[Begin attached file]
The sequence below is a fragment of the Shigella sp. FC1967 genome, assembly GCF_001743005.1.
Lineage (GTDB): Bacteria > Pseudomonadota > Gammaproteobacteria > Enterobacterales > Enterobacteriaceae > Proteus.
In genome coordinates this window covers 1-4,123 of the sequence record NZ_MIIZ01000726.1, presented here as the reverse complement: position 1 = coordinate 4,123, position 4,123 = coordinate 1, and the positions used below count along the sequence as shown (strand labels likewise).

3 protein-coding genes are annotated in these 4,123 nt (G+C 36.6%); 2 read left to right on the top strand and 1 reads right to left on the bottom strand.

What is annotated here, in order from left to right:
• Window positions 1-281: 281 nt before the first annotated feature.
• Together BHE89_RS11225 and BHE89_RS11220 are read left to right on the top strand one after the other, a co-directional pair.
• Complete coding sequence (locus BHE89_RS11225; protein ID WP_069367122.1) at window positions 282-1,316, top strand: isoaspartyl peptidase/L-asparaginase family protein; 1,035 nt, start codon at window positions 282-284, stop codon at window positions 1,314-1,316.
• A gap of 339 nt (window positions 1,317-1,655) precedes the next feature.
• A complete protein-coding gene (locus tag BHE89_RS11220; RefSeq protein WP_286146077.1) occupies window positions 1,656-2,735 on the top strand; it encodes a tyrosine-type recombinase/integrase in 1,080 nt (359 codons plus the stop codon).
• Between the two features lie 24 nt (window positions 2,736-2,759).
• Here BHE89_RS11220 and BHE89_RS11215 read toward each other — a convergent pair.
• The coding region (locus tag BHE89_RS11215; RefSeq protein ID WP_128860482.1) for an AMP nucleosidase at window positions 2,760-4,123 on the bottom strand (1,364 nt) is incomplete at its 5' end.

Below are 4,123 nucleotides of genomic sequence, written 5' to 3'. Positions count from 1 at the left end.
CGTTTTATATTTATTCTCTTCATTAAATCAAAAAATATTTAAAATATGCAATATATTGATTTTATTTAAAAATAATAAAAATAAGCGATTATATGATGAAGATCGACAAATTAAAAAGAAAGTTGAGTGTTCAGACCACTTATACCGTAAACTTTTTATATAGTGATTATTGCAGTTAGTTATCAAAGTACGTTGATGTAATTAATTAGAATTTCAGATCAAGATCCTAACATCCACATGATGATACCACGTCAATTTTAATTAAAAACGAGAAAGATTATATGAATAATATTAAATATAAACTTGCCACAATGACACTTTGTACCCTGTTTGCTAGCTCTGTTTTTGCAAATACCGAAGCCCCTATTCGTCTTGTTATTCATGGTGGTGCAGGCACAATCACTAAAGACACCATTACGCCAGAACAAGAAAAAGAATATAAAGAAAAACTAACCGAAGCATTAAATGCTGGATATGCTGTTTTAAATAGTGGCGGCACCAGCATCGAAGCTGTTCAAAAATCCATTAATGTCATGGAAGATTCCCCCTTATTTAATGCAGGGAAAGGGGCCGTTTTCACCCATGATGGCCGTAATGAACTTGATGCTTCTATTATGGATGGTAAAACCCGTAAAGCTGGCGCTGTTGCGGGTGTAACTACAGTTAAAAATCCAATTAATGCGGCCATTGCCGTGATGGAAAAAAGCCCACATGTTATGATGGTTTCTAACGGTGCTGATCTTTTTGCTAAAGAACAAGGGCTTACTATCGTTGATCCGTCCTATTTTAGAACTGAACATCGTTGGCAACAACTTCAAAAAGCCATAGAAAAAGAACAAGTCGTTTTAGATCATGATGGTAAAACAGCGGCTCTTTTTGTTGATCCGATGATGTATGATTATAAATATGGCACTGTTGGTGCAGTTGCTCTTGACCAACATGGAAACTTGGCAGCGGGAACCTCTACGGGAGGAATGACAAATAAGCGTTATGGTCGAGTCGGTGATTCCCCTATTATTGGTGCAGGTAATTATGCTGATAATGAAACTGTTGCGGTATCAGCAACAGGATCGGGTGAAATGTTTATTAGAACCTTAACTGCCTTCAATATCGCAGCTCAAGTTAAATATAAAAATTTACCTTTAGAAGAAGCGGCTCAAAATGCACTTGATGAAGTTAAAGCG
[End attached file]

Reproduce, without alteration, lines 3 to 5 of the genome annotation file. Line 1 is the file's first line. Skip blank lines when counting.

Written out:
In genome coordinates this window covers 1-4,123 of the sequence record NZ_MIIZ01000726.1, presented here as the reverse complement: position 1 = coordinate 4,123, position 4,123 = coordinate 1, and the positions used below count along the sequence as shown (strand labels likewise).

3 protein-coding genes are annotated in these 4,123 nt (G+C 36.6%); 2 read left to right on the top strand and 1 reads right to left on the bottom strand.

What is annotated here, in order from left to right: